Hello fellow taxpayers,
This week I am going to provide some information regarding rental property or rentals. The subject has recently come up with a few of my new clients whose multi-year returns I just completed.
One has to do with renting out their one-time principal residence, and the other is related to not being able to deduct any losses related to the rental property.
Firstly, let’s talk about rental property in general.
As long as you rent it out for more time than you use it personally, you can deduct all of your expenses.
What does this mean
Rentals fall into three categories:
- Full rental – You have the property out for the whole year.
- Split use – You can only deduct a percentage of the expenses for the time rented. The period you use it or rent it for less than the fair rent is personal use.
- Personal – Very occasional rental (i.e., rent it less than 15 days) and you cannot deduct the expenses. However, you don’t claim the income no matter how much.
In any case, most expense categories related to a rental are deductible (again too many examples and exceptions to go over here).
- The largest deduction is depreciation. You may rent real estate, and you have a positive cash flow, but your tax return will show a loss because of depreciation. Depreciation is the systematic write-down of the cost of the asset. This area is where many taxpayers get in trouble.
- Say you buy a single-family house to rent out (you do not use it for personal purposes, strictly a rental) for $375,000 on June 1st, 2019. Many begin the depreciation calculation with the $375,000 as the cost. However, that is so wrong. Why, because the single-family house sits on land that you own. Land is not depreciable. So, we need to remove the land cost. How?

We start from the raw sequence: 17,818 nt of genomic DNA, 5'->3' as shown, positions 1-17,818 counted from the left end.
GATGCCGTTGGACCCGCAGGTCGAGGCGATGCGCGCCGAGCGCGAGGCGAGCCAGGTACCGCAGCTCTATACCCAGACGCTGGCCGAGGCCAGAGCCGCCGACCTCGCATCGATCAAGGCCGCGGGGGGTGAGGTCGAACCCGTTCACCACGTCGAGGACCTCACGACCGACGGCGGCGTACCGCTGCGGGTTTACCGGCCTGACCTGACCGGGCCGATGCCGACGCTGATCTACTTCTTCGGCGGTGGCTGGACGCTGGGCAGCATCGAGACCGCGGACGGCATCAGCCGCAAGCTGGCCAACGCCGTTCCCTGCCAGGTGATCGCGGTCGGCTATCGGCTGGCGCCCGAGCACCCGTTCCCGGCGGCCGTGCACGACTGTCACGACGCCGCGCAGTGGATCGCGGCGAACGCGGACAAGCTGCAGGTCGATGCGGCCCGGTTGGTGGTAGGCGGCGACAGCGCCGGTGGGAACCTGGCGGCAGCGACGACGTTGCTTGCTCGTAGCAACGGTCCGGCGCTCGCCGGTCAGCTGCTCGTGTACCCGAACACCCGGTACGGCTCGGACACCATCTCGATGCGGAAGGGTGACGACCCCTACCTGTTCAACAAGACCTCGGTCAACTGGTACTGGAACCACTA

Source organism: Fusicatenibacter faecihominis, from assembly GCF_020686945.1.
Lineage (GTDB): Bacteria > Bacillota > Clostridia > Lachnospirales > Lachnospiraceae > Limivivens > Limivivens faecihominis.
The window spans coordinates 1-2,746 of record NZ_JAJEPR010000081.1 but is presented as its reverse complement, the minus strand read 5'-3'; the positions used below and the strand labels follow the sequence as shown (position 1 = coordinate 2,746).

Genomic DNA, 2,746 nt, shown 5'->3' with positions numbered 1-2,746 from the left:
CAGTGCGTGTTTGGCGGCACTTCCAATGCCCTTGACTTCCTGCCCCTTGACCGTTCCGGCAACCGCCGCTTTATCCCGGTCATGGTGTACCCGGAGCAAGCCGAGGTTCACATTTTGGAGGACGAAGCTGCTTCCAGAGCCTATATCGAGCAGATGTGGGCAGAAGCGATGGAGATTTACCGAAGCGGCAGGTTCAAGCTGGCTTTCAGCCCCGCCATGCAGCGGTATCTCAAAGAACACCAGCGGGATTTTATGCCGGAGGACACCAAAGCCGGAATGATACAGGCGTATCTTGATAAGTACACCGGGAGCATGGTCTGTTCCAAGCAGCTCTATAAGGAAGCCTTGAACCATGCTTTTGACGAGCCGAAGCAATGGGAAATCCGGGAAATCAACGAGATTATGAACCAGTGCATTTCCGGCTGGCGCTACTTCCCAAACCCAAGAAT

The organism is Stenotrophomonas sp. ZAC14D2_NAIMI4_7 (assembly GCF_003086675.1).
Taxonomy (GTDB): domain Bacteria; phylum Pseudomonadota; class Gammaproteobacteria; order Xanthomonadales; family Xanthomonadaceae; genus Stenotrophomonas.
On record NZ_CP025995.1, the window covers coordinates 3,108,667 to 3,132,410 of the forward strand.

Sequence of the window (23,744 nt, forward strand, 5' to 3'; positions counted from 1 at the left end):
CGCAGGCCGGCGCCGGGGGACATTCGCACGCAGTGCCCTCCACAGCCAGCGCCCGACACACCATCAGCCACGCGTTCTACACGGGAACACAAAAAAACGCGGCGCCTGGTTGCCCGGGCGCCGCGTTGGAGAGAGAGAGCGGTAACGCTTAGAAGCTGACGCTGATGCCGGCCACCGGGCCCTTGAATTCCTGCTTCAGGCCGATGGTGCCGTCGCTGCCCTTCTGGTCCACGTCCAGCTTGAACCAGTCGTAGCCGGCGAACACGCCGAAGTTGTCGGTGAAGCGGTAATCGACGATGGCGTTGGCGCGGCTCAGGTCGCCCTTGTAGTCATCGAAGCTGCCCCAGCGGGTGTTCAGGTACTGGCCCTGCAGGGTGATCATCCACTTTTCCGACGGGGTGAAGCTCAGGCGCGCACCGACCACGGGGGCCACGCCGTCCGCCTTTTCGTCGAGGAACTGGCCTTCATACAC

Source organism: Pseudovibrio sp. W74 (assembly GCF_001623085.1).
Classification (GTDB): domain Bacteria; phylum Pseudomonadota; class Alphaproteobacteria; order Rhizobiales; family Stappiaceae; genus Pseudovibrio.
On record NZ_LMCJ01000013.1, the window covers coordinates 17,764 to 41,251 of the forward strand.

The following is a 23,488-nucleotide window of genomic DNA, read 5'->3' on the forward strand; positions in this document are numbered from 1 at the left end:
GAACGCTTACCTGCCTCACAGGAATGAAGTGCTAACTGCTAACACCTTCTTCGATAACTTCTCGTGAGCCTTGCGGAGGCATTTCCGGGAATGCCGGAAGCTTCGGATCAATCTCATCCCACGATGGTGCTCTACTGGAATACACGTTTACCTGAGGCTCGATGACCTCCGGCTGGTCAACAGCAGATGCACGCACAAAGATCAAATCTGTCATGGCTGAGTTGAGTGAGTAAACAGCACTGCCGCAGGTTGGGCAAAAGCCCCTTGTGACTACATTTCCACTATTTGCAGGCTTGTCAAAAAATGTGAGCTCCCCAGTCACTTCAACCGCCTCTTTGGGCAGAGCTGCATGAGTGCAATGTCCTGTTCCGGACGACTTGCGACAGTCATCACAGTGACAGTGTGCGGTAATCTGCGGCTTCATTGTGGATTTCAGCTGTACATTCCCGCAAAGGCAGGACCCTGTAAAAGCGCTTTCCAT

- An appraisal would do the trick. When you have the appraisal done before the purchase, request that the appraiser for the breakdown. The courts have ruled that we cannot use the county records.
Now, what happens if you lived in the house and then decide you want to move, but not sell the family home? Your depreciable base is the lower of the fair market value OR cost (plus improvements) on the date you converted the property. Again, you must get an appraisal to ascertain the fair market value and to split it between the land and building. The same rules apply to commercial property.
Once all of the above is completed, you may have a tax loss.
Can you deduct this loss?
- Firstly, you have to materially participate in the rental activity (even if you have a management company). If you do, you can deduct up to $25,000 in losses against your other income. As is typical in taxes, there is a however.
- This, however, has to do with your overall income. If you are single or filing jointly (married filing separately would be half), and your adjusted gross income is under $100,000, you can deduct the total loss. If your income is over $150,000, your loss is suspended (more on that later). Anywhere in between, you get some. For every dollar over $100,000 of income, you lose 50 cents off the $25,000 loss, which the rest is suspended.
What does suspended mean?
You can take the loss in a future year in three ways:
- Your income goes below $100,000;
- You have net rental income;
- You sell the property.
Then you have the real estate professional. That comes with its own set of rules and exceptions and is a post for another day.
And do not forget the rules regarding the like-kind exchange (§1031) before you sell and want to buy another.
So, if you are thinking of renting or converting, buying, or selling (investment or rental property), let’s chat BEFORE you do.
Until next time,
Jeffrey “I am also a landlord” Schneider